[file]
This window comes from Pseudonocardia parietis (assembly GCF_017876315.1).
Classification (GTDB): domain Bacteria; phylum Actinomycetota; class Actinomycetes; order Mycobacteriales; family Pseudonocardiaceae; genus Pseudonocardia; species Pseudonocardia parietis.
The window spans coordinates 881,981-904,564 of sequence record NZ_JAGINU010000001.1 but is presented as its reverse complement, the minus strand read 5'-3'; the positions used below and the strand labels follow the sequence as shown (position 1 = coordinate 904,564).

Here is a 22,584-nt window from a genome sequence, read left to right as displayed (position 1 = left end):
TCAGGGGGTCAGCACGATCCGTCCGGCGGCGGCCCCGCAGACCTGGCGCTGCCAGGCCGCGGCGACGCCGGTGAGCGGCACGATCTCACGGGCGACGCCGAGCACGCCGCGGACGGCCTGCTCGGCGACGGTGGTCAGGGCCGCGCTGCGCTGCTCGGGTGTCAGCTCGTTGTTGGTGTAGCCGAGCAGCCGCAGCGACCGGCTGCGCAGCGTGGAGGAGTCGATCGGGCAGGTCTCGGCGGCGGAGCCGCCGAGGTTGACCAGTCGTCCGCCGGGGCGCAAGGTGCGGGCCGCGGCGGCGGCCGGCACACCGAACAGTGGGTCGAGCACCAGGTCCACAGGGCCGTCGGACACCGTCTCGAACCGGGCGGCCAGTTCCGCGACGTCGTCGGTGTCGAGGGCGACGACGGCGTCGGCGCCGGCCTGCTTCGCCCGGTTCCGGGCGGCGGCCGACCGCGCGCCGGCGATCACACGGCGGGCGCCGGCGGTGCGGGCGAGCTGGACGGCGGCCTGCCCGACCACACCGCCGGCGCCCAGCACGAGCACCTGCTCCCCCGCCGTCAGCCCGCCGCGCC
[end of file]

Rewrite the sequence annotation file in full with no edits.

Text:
This window comes from Pseudonocardia parietis (assembly GCF_017876315.1).
Classification (GTDB): domain Bacteria; phylum Actinomycetota; class Actinomycetes; order Mycobacteriales; family Pseudonocardiaceae; genus Pseudonocardia; species Pseudonocardia parietis.
The window spans coordinates 881,981-904,564 of sequence record NZ_JAGINU010000001.1 but is presented as its reverse complement, the minus strand read 5'-3'; the positions used below and the strand labels follow the sequence as shown (position 1 = coordinate 904,564).

Here is a 22,584-nt window from a genome sequence, read left to right as displayed (position 1 = left end):
TCAGGGGGTCAGCACGATCCGTCCGGCGGCGGCCCCGCAGACCTGGCGCTGCCAGGCCGCGGCGACGCCGGTGAGCGGCACGATCTCACGGGCGACGCCGAGCACGCCGCGGACGGCCTGCTCGGCGACGGTGGTCAGGGCCGCGCTGCGCTGCTCGGGTGTCAGCTCGTTGTTGGTGTAGCCGAGCAGCCGCAGCGACCGGCTGCGCAGCGTGGAGGAGTCGATCGGGCAGGTCTCGGCGGCGGAGCCGCCGAGGTTGACCAGTCGTCCGCCGGGGCGCAAGGTGCGGGCCGCGGCGGCGGCCGGCACACCGAACAGTGGGTCGAGCACCAGGTCCACAGGGCCGTCGGACACCGTCTCGAACCGGGCGGCCAGTTCCGCGACGTCGTCGGTGTCGAGGGCGACGACGGCGTCGGCGCCGGCCTGCTTCGCCCGGTTCCGGGCGGCGGCCGACCGCGCGCCGGCGATCACACGGCGGGCGCCGGCGGTGCGGGCGAGCTGGACGGCGGCCTGCCCGACCACACCGCCGGCGCCCAGCACGAGCACCTGCTCCCCCGCCGTCAGCCCGCCGCGCC